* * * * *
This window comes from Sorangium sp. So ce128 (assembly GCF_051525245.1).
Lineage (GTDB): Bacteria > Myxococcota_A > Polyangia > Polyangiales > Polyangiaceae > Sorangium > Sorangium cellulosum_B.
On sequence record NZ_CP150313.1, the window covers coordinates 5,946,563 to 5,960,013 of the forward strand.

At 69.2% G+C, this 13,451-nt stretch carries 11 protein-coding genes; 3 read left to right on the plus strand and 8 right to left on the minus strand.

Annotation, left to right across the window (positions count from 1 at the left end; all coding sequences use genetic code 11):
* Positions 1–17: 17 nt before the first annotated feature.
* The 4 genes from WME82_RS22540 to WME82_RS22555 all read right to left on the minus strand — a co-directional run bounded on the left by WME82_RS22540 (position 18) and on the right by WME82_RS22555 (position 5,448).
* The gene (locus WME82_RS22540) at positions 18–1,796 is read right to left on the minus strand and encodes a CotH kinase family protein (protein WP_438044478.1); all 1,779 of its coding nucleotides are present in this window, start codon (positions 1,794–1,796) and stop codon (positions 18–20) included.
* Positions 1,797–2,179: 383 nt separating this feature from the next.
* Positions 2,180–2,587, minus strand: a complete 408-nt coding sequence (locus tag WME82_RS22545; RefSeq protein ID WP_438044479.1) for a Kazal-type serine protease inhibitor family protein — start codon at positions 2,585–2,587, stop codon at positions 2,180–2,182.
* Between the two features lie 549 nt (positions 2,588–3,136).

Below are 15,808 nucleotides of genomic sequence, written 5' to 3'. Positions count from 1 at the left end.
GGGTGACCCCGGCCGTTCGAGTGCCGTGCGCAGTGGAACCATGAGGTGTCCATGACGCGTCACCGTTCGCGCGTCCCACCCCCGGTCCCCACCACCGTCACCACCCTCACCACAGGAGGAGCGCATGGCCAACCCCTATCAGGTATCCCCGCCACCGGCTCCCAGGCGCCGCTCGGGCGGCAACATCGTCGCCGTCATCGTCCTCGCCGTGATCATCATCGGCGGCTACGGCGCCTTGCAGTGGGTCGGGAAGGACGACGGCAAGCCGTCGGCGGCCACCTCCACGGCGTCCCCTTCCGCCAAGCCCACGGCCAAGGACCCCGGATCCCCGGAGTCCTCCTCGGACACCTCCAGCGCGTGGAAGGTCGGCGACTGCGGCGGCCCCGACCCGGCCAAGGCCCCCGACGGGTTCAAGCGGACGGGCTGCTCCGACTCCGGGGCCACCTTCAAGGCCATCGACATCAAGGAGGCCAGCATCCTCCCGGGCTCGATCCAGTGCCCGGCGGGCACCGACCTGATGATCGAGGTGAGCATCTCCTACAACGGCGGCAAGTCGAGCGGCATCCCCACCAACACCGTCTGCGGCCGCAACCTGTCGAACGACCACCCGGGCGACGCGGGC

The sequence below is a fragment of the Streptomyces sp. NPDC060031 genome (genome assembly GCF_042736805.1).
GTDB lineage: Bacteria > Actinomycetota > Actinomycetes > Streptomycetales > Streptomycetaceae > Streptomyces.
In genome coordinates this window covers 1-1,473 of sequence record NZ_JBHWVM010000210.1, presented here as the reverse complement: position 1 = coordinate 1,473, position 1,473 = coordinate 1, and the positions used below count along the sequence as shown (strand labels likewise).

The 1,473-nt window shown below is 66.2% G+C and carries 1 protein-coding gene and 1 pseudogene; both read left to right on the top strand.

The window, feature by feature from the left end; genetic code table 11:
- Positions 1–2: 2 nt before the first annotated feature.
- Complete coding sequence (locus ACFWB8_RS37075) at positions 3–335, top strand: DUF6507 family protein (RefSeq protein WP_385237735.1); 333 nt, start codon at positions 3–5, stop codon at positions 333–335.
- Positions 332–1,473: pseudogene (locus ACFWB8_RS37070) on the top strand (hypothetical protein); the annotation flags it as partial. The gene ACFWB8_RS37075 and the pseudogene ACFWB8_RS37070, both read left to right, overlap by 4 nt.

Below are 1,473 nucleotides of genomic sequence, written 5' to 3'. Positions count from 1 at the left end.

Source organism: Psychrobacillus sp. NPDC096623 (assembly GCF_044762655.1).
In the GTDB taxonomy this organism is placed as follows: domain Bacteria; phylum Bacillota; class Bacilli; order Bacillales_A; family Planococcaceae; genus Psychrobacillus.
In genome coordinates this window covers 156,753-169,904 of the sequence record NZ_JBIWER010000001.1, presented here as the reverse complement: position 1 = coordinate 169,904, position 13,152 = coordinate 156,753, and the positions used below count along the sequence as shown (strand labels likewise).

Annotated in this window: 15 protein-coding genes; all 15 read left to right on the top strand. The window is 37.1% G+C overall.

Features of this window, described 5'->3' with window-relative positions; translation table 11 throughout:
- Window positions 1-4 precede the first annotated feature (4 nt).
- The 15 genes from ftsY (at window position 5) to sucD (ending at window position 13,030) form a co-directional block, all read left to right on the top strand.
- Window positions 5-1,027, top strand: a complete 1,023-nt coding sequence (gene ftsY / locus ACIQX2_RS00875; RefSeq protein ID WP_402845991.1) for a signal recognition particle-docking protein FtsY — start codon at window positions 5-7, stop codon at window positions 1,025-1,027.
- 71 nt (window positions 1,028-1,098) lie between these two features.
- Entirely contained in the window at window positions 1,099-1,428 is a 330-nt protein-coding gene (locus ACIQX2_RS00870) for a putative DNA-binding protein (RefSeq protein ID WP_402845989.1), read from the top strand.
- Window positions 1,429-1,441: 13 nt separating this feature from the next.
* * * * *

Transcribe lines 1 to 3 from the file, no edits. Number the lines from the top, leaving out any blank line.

This window comes from Sorangium sp. So ce128 (assembly GCF_051525245.1).
Lineage (GTDB): Bacteria > Myxococcota_A > Polyangia > Polyangiales > Polyangiaceae > Sorangium > Sorangium cellulosum_B.
On sequence record NZ_CP150313.1, the window covers coordinates 5,946,563 to 5,960,013 of the forward strand.